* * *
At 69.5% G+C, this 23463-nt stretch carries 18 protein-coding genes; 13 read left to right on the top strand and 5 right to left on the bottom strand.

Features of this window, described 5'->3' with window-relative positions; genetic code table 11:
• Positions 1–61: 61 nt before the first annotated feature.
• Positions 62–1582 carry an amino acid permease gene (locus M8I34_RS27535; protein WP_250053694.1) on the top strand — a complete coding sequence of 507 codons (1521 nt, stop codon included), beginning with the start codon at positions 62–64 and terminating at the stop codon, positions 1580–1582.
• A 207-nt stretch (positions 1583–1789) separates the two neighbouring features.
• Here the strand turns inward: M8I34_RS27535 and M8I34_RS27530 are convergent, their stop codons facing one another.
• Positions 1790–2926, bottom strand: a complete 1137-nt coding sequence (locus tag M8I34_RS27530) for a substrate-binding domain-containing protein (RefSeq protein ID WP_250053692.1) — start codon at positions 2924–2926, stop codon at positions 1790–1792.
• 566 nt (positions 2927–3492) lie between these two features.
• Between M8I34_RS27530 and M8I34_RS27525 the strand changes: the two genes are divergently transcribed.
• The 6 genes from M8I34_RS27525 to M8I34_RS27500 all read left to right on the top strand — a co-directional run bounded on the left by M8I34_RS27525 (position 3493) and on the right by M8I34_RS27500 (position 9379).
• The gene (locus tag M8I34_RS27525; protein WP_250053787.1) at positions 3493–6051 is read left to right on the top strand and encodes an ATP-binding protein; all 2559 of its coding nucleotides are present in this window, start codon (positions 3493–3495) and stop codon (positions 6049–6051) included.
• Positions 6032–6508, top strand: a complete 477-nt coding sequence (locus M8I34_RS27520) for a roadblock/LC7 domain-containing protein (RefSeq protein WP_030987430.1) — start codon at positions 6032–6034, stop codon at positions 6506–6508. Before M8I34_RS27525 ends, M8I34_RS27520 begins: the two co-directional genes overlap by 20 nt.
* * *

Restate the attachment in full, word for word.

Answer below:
At 69.5% G+C, this 23463-nt stretch carries 18 protein-coding genes; 13 read left to right on the top strand and 5 right to left on the bottom strand.

Features of this window, described 5'->3' with window-relative positions; genetic code table 11:
• Positions 1–61: 61 nt before the first annotated feature.
• Positions 62–1582 carry an amino acid permease gene (locus M8I34_RS27535; protein WP_250053694.1) on the top strand — a complete coding sequence of 507 codons (1521 nt, stop codon included), beginning with the start codon at positions 62–64 and terminating at the stop codon, positions 1580–1582.
• A 207-nt stretch (positions 1583–1789) separates the two neighbouring features.
• Here the strand turns inward: M8I34_RS27535 and M8I34_RS27530 are convergent, their stop codons facing one another.
• Positions 1790–2926, bottom strand: a complete 1137-nt coding sequence (locus tag M8I34_RS27530) for a substrate-binding domain-containing protein (RefSeq protein ID WP_250053692.1) — start codon at positions 2924–2926, stop codon at positions 1790–1792.
• 566 nt (positions 2927–3492) lie between these two features.
• Between M8I34_RS27530 and M8I34_RS27525 the strand changes: the two genes are divergently transcribed.
• The 6 genes from M8I34_RS27525 to M8I34_RS27500 all read left to right on the top strand — a co-directional run bounded on the left by M8I34_RS27525 (position 3493) and on the right by M8I34_RS27500 (position 9379).
• The gene (locus tag M8I34_RS27525; protein WP_250053787.1) at positions 3493–6051 is read left to right on the top strand and encodes an ATP-binding protein; all 2559 of its coding nucleotides are present in this window, start codon (positions 3493–3495) and stop codon (positions 6049–6051) included.
• Positions 6032–6508, top strand: a complete 477-nt coding sequence (locus M8I34_RS27520) for a roadblock/LC7 domain-containing protein (RefSeq protein WP_030987430.1) — start codon at positions 6032–6034, stop codon at positions 6506–6508. Before M8I34_RS27525 ends, M8I34_RS27520 begins: the two co-directional genes overlap by 20 nt.